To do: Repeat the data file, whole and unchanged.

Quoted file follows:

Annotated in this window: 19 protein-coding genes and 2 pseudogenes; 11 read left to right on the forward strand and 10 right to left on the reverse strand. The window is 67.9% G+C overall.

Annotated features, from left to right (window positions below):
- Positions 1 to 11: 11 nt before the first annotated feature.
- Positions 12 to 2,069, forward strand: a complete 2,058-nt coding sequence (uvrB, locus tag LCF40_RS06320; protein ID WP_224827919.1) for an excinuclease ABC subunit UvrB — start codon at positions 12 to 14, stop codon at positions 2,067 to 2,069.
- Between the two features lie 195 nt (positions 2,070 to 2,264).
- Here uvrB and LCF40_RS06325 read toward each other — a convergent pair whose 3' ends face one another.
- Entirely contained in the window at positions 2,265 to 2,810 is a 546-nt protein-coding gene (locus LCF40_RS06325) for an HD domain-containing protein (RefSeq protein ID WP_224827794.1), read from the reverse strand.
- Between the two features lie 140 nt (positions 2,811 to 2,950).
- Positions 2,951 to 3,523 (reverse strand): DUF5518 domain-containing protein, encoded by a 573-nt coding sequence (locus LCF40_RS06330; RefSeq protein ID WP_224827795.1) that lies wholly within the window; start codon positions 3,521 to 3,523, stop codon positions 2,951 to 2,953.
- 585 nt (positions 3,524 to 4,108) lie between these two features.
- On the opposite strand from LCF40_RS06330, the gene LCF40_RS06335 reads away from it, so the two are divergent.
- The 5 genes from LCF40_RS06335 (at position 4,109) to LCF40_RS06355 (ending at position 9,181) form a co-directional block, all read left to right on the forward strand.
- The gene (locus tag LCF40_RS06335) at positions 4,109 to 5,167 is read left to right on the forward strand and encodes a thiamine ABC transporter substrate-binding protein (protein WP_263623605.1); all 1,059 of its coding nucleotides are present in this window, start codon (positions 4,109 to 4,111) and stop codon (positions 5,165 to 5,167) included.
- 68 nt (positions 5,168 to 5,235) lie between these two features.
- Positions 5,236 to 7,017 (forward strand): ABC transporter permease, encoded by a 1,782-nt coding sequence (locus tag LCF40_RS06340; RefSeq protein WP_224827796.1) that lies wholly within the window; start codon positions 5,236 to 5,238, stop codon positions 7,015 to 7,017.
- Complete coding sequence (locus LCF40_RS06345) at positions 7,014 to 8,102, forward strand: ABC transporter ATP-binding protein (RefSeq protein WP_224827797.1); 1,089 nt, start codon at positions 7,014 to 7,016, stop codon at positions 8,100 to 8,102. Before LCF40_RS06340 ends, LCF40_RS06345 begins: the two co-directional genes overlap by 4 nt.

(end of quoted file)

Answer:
Annotated in this window: 19 protein-coding genes and 2 pseudogenes; 11 read left to right on the forward strand and 10 right to left on the reverse strand. The window is 67.9% G+C overall.

Annotated features, from left to right (window positions below):
- Positions 1 to 11: 11 nt before the first annotated feature.
- Positions 12 to 2,069, forward strand: a complete 2,058-nt coding sequence (uvrB, locus tag LCF40_RS06320; protein ID WP_224827919.1) for an excinuclease ABC subunit UvrB — start codon at positions 12 to 14, stop codon at positions 2,067 to 2,069.
- Between the two features lie 195 nt (positions 2,070 to 2,264).
- Here uvrB and LCF40_RS06325 read toward each other — a convergent pair whose 3' ends face one another.
- Entirely contained in the window at positions 2,265 to 2,810 is a 546-nt protein-coding gene (locus LCF40_RS06325) for an HD domain-containing protein (RefSeq protein ID WP_224827794.1), read from the reverse strand.
- Between the two features lie 140 nt (positions 2,811 to 2,950).
- Positions 2,951 to 3,523 (reverse strand): DUF5518 domain-containing protein, encoded by a 573-nt coding sequence (locus LCF40_RS06330; RefSeq protein ID WP_224827795.1) that lies wholly within the window; start codon positions 3,521 to 3,523, stop codon positions 2,951 to 2,953.
- 585 nt (positions 3,524 to 4,108) lie between these two features.
- On the opposite strand from LCF40_RS06330, the gene LCF40_RS06335 reads away from it, so the two are divergent.
- The 5 genes from LCF40_RS06335 (at position 4,109) to LCF40_RS06355 (ending at position 9,181) form a co-directional block, all read left to right on the forward strand.
- The gene (locus tag LCF40_RS06335) at positions 4,109 to 5,167 is read left to right on the forward strand and encodes a thiamine ABC transporter substrate-binding protein (protein WP_263623605.1); all 1,059 of its coding nucleotides are present in this window, start codon (positions 4,109 to 4,111) and stop codon (positions 5,165 to 5,167) included.
- 68 nt (positions 5,168 to 5,235) lie between these two features.
- Positions 5,236 to 7,017 (forward strand): ABC transporter permease, encoded by a 1,782-nt coding sequence (locus tag LCF40_RS06340; RefSeq protein WP_224827796.1) that lies wholly within the window; start codon positions 5,236 to 5,238, stop codon positions 7,015 to 7,017.
- Complete coding sequence (locus LCF40_RS06345) at positions 7,014 to 8,102, forward strand: ABC transporter ATP-binding protein (RefSeq protein WP_224827797.1); 1,089 nt, start codon at positions 7,014 to 7,016, stop codon at positions 8,100 to 8,102. Before LCF40_RS06340 ends, LCF40_RS06345 begins: the two co-directional genes overlap by 4 nt.